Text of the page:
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Edinburgh Rugby: 21 (7) Newcastle Falcons: 26 (14)

In 1975, in order to commemorate the life of former Edinburgh Wanderer, Arthur Smith, who had captained both Scotland and the Lions, a Wanderers Select played the Irish Wolfhounds on the international pitch at Murrayfield.  At half time, there was a demonstration of a new form of the game, mini rugby, accompanied by an invitation to any child aged between eight and twelve to return the following Sunday to have a go.  On the appointed day, the three volunteer coaches were startled when 238 excited children descended on them in the pouring rain.  They had to call in reinforcements from the SRU ground staff for what was a Scottish first.  Last season, Murrayfield Wanderers celebrated 40 years of mini rugby on the back pitches (training on Sundays at 1200 midday, new season starting this Sunday, the 28th  All welcome.  Other mini sections are available ...).  

Watching mini rugby is one of those life affirming experiences.  One sees the children growing as people as they learn how to cope with defeat and adversity as well as success; as they learn how to work together and treat others with respect - no doubt ticking every 'Curriculum For Excellence' box there is to tick.  Often, they can be absolutely inspired and could teach a few adults a thing or two. Sometimes they even do what their coaches have asked them to do.   Always they are having fun, which is ultimately what has to be at the heart of any sport.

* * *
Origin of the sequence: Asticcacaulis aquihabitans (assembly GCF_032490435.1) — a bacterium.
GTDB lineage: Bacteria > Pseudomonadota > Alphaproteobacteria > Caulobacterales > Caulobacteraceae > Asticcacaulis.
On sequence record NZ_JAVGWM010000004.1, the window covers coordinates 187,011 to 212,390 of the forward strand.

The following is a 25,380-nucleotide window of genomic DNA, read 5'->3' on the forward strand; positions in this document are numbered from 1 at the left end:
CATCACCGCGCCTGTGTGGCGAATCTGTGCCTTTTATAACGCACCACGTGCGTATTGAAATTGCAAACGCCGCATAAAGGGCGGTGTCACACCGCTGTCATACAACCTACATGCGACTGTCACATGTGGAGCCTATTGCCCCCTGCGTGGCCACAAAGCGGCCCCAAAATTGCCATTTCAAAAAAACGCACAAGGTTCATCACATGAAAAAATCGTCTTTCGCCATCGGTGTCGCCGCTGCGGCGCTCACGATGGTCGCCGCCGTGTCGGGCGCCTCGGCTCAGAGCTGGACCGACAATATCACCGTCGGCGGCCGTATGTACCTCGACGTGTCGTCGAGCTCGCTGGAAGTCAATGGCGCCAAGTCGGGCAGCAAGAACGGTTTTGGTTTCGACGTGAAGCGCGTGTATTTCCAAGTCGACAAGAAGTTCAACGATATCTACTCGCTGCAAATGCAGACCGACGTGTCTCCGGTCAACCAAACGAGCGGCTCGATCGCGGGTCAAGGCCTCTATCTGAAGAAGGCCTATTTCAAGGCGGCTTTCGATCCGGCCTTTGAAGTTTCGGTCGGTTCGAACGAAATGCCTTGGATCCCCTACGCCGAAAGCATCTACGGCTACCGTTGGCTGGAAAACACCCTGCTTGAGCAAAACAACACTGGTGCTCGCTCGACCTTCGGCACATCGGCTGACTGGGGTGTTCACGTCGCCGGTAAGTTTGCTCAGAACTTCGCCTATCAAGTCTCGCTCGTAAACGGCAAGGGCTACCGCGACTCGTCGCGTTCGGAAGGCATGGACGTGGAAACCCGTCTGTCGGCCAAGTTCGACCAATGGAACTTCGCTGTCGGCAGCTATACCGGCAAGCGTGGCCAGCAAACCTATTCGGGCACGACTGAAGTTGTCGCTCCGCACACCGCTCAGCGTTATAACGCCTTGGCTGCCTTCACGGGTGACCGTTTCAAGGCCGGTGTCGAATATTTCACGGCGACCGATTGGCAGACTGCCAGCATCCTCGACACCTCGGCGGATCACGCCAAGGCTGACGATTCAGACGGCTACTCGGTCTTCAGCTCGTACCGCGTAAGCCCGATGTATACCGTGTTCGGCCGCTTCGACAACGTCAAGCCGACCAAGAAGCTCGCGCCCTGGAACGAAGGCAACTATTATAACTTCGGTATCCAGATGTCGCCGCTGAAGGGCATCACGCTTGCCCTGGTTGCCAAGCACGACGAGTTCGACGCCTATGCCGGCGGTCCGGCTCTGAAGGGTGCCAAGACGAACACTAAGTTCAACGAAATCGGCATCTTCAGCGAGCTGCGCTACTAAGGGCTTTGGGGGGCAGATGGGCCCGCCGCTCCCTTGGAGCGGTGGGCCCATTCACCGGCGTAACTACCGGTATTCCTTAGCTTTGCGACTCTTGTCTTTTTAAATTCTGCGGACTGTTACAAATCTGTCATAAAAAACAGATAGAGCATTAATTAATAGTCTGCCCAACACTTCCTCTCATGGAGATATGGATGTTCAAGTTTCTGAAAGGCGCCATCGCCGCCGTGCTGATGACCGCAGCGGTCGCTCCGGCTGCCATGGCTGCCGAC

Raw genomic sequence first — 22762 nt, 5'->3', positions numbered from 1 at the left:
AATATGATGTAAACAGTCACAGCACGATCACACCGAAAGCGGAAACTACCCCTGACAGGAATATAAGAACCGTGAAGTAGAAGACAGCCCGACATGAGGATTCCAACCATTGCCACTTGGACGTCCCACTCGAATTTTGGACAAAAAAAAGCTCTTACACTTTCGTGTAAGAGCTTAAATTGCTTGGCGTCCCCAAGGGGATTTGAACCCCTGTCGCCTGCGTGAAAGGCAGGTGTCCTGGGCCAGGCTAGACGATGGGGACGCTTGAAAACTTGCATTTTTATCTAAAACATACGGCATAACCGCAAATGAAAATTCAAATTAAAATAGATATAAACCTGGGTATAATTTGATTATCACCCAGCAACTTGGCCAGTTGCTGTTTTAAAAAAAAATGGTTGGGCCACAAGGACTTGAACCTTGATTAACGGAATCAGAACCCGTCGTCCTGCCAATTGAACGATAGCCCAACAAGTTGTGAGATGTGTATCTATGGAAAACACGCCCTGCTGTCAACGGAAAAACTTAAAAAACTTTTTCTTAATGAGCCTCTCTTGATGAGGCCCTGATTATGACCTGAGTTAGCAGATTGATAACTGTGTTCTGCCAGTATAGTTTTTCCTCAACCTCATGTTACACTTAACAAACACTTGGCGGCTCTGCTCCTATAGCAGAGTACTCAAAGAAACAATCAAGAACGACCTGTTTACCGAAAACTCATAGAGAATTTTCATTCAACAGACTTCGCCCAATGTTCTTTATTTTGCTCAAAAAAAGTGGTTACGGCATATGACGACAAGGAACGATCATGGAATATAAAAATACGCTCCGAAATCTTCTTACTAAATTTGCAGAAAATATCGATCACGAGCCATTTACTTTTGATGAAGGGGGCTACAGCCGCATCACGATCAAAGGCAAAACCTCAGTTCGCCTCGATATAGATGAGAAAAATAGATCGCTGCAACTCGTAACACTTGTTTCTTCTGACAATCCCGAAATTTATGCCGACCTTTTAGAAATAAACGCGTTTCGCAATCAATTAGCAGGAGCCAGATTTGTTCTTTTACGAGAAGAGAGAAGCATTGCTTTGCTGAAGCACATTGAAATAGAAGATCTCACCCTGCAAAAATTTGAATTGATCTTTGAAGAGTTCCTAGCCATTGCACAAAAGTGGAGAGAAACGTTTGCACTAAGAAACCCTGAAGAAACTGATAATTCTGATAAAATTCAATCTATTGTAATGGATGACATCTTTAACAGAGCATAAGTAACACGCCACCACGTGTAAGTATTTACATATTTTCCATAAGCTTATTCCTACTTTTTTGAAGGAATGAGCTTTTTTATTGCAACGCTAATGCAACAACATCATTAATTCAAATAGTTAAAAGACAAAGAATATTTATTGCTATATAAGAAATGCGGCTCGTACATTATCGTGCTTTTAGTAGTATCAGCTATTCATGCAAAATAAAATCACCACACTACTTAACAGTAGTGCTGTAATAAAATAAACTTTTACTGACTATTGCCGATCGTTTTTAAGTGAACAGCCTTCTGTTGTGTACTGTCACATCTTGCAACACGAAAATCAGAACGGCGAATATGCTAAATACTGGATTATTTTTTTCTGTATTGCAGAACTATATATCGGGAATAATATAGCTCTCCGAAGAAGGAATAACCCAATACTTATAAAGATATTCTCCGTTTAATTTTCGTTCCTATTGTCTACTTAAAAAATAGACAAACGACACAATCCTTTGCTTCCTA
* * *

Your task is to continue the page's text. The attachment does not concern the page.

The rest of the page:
So it was apt that one of the clubs whose minis took the field at BT Murrayfield this evening was Murrayfield Wanderers, together with Forrester RFC.  Among the band of mini brothers and sisters strutting their stuff were two of my own.  And for us parents, bursting with pride, it was an evening of high emotion.  For the wee tykes themselves, I am reliably informed that it was beyond both exciting and awesome; playing on the international surface in front of a supportive crowd an experience none of them will ever forget.  If you applauded or cheered both sides on, thank you. If you were part of the team at Edinburgh Rugby who made it happen, thank you.  If you are one of those unsung heroes who coach or volunteer at a club mini section season after season, thank you.

To borrow one of the great Jim Telfer's most memorable lines, in a rather different context, this was their Everest. Thank you for helping them reach the summit.

I'm all right.  Sniff.

Tonight marked the end of an intense pre-season and it would be interesting to see how the hard work was coming together before the regular season begins next week.  But enough of Wandies minis, what about Edinburgh Rugby?

To continue the youthful theme, it was a fairly callow back row that started the match, the elder statesman of the trio, Hamish Watson, still only 24.  But it was good to see the dynamic openside joined by two young men who made a big impression last term, Magnus Bradbury and one man wrecking ball Jamie Ritchie.  Overall, the Gunners fielded a strong side and one was particularly keen to see how the midfield combination of second five-eighth Phil Burleigh and the direct running of threequarter Sasa Tofilau would gel.